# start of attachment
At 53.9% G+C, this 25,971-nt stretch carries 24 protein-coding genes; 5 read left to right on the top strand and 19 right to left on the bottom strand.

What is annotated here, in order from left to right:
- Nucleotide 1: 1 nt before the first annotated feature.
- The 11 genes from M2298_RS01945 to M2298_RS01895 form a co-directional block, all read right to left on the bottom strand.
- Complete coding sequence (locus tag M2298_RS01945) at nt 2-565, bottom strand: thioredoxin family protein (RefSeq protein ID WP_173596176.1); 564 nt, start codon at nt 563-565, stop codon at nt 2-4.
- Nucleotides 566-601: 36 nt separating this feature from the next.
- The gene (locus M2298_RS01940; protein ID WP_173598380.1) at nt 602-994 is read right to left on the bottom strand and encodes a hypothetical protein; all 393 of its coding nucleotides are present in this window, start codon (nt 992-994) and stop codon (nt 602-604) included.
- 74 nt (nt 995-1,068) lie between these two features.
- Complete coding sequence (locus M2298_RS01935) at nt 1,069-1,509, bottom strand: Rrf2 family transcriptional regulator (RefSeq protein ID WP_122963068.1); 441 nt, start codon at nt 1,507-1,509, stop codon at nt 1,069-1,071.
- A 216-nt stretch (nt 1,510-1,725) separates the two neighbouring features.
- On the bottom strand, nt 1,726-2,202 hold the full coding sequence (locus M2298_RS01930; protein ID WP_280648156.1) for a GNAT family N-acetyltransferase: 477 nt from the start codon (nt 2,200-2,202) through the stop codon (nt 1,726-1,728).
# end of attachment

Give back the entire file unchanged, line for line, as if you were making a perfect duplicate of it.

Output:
At 53.9% G+C, this 25,971-nt stretch carries 24 protein-coding genes; 5 read left to right on the top strand and 19 right to left on the bottom strand.

What is annotated here, in order from left to right:
- Nucleotide 1: 1 nt before the first annotated feature.
- The 11 genes from M2298_RS01945 to M2298_RS01895 form a co-directional block, all read right to left on the bottom strand.
- Complete coding sequence (locus tag M2298_RS01945) at nt 2-565, bottom strand: thioredoxin family protein (RefSeq protein ID WP_173596176.1); 564 nt, start codon at nt 563-565, stop codon at nt 2-4.
- Nucleotides 566-601: 36 nt separating this feature from the next.
- The gene (locus M2298_RS01940; protein ID WP_173598380.1) at nt 602-994 is read right to left on the bottom strand and encodes a hypothetical protein; all 393 of its coding nucleotides are present in this window, start codon (nt 992-994) and stop codon (nt 602-604) included.
- 74 nt (nt 995-1,068) lie between these two features.
- Complete coding sequence (locus M2298_RS01935) at nt 1,069-1,509, bottom strand: Rrf2 family transcriptional regulator (RefSeq protein ID WP_122963068.1); 441 nt, start codon at nt 1,507-1,509, stop codon at nt 1,069-1,071.
- A 216-nt stretch (nt 1,510-1,725) separates the two neighbouring features.
- On the bottom strand, nt 1,726-2,202 hold the full coding sequence (locus M2298_RS01930; protein ID WP_280648156.1) for a GNAT family N-acetyltransferase: 477 nt from the start codon (nt 2,200-2,202) through the stop codon (nt 1,726-1,728).